LME base metals have traded on a positive note during January, with strong buying interest witnessed particularly in Nickel and Lead. Persistent flow of positive macroeconomic data from China is providing lot of courage to the bulls. In this regard, China’s economy grew by 7.9% on yoy basis during the fourth quarter of 2012, much higher than the growth of 7.4% during the prior quarter. The country’s top think tank has also lifted its economic growth forecast for 2013 to 8.4% from 8.2%, with faster expansion seen in the first half of the year. In addition, rebound in Chinese manufacturing activity has provided a shot in the arm for the bulls.
However, recessionary conditions prevail in Europe, Japan and UK. In fact, many economies contracted during the last quarter of 2012, with US GDP surprisingly declining by 0.5%. Overall macroeconomic data out of the US has been better than expected, which has led to a general perception that the fourth quarter GDP contraction is just a blip on the radar and the growth numbers in this quarter should improve. There has been improvement in US consumer spending, housing and manufacturing PMI. Prominently, automobile sales have been reported at a five year high. In labour markets, there has been steady progress on job creation and upward revision has been made for the jobs generated during 2012. Even consumer confidence readings have improved during January.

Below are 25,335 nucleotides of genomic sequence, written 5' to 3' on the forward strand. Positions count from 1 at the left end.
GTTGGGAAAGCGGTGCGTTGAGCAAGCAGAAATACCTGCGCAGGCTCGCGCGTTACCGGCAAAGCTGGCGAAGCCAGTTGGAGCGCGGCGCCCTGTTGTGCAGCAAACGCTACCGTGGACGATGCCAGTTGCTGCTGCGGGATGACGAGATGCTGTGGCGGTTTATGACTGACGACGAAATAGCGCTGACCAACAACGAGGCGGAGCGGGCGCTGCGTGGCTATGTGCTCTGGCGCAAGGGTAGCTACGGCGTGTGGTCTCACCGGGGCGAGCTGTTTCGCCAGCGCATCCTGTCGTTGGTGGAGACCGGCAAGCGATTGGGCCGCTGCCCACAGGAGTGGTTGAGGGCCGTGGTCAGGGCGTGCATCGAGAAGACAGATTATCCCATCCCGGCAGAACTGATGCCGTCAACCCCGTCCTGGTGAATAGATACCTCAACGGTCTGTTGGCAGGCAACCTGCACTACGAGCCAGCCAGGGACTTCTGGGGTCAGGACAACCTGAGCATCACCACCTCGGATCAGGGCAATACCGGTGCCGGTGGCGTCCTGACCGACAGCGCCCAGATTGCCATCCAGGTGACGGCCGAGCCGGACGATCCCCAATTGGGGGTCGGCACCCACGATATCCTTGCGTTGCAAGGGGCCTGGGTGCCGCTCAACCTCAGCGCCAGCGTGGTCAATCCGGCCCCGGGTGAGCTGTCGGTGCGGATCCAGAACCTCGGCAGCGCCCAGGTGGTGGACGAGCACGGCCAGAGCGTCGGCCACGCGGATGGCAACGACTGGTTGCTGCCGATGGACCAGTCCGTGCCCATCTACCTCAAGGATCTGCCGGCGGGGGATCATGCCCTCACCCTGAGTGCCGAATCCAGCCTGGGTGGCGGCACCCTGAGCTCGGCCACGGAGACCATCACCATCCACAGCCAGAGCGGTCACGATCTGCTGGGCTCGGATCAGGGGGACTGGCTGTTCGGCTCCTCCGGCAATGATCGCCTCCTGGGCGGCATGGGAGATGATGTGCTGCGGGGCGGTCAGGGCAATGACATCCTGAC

Notwithstanding the contraction in European economies, the concerns over sovereign debt crisis have been mitigated to a larger extent. This can be explained by the calmness in the credit markets, wherein sovereign bond yields particularly in Spain and Italy have drastically declined. Effectively, euro has surged dramatically, now trading well above 1.35 against US dollar. However, resurgent euro has caused lot of woes for the region’s exporters, denting the region’s competitiveness as far as export of goods and services is concerned. This in fact can undermine the prospects of an imminent economic recovery. Considering this, we should not be astonished by European Central Bank announcing an interest rate cut in the near term.
In Japan, the government has decided to devalue the yen in order to promote the nation’s exports. In this respect, the central bank has doubled its inflation target to 2% and made an open-ended commitment to buy assets. This could lead in to expansion of trade and contribute to the global GDP growth.
Macroeconomic health in US seems to be improving, given the uptick witnessed in manufacturing, housing and employment markets. Resurgence is also evident in Chinese growth story, primarily supported by incremental government spending on infrastructure projects. Meanwhile, Japan may witness a pick up in exports, aided by aggressive devaluation of yen. Distress regarding European debt crisis has also dissipated. Considering such multitude of positive developments across the globe, we infer that base metals should have a higher trajectory in the short run. Even though we are optimistic on non-ferrous metals over the short-term, we do not see any sizable upside in prices, restricted by projections of a surplus this year.
Base Metals Snapshot
|Jan-13||Dec-12||mom (%)||Jan-12||yoy (%)||YTD (%)||Avg'12||Avg'11|
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